We are pleased to once again welcome Certified Sex Addiction Therapist Becky Whitson to the Route1520 blog! Becky and her husband, Jim, have been ministering to couples who have been touched by sex addiction for years and we are excited to have her share her personal and professional wisdom with spouses who are grasping for answers in the middle of the chaos. Becky’s contact information is listed at the end of this post.

Disclosure reminds me of the myth of the Phoenix.  The Phoenix is a bird that builds its nest, then bursts into flames, collapses into ashes, and then is reborn from the ashes, a new creature.  Disclosure is tortuous, but necessary.  The old relationship crashes and burns so that a new, healthy spiritual relationship can be born from the ashes.

No one would walk into the fire unless he thought it would be absolutely necessary to his healing.  Research indicates that full disclosure is a cornerstone for healing to take place for the addict, the spouse, and the relationship.

For the addict, getting everything out in the open is critical to healing.  A saying from AA is “we’re only as sick as our secrets.”  Keeping a secret allows a seed to remain from which the addiction can sprout again.  For the addict, disclosure brings relief, an end to denial and secrecy, and the doorway to recovery.  It is like carrying a heavy load and finally being able to get rid of it.  Along with the good, the addict experiences great shame at what he has done and caused; it is like looking death in the face, for it risks the end of the relationship. The immediate results of disclosure are different for addicts than for spouses.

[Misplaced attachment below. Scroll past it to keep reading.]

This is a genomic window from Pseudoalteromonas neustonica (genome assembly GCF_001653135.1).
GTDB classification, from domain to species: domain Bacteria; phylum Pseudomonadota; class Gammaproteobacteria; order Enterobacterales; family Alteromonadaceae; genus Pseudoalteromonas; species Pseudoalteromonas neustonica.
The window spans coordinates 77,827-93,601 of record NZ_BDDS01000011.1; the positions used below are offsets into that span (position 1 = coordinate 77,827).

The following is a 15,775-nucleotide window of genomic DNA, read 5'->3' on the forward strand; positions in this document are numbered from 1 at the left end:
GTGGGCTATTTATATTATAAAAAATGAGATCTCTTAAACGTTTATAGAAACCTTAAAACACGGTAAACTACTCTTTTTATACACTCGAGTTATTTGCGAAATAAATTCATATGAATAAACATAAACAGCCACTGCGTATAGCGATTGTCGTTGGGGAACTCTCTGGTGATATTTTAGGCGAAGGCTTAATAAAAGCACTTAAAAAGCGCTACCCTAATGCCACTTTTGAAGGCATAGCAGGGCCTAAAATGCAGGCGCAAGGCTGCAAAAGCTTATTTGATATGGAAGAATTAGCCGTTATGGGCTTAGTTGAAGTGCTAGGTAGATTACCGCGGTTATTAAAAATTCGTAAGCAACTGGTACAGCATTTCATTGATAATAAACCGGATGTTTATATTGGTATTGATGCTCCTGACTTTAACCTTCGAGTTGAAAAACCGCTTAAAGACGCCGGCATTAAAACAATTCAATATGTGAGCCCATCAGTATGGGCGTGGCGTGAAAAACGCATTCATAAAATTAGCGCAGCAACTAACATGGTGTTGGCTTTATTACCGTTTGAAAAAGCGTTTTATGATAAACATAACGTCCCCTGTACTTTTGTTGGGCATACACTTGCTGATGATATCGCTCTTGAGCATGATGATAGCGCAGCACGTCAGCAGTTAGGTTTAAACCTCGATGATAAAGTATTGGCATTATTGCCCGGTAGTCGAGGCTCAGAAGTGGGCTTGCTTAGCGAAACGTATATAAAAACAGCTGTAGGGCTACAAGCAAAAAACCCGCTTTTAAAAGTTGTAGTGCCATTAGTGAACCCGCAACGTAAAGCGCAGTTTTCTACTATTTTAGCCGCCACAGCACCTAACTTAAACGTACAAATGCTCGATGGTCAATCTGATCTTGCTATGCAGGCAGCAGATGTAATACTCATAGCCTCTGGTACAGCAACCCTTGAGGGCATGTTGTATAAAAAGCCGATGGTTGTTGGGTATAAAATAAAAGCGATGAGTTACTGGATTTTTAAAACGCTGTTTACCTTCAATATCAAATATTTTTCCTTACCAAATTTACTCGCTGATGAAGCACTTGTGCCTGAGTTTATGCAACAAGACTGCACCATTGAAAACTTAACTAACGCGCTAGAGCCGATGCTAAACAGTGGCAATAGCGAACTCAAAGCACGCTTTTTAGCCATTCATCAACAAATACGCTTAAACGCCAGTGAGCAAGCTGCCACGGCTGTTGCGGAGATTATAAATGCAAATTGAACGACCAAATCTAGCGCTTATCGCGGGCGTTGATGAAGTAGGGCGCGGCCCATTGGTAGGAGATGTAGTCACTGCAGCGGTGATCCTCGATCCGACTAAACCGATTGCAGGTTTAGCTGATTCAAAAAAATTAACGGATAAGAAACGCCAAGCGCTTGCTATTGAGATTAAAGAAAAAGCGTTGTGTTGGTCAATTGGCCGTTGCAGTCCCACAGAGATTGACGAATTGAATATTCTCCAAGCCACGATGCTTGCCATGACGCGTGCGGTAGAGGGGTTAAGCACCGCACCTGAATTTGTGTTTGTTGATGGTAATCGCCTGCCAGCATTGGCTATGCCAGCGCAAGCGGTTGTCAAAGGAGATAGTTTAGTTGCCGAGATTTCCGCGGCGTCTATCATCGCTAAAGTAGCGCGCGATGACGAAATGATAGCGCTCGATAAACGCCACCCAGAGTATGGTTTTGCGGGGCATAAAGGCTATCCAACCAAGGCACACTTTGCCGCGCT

For the spouse, disclosure does not bring relief, but great pain. It is like she is behind a dump truck and thousands of pounds of concrete are being dumped on top of her.  She is stunned, shocked, hurt, and angry.  She feels as if she doesn’t know the person who has chosen to hit her with this load.  She is left to wonder how someone to whom she has given her life can treat her with such carelessness and disrespect.  She doesn’t think she can get over such a huge betrayal.  She most often experiences symptoms of Post Traumatic Stress Disorder—numbness, intrusive images, shakiness, nausea, shifting moods, inability to concentrate or to sleep.  Yet, along with the bad comes good. Most often, she has been taught by the addict to deny her own reality, to feel crazy.  Disclosure allows her to make sense of her past, confirm her suspicions, validate her own reality, and become empowered to take care of herself.  Through the pain of the process, she is reborn a more solid individual.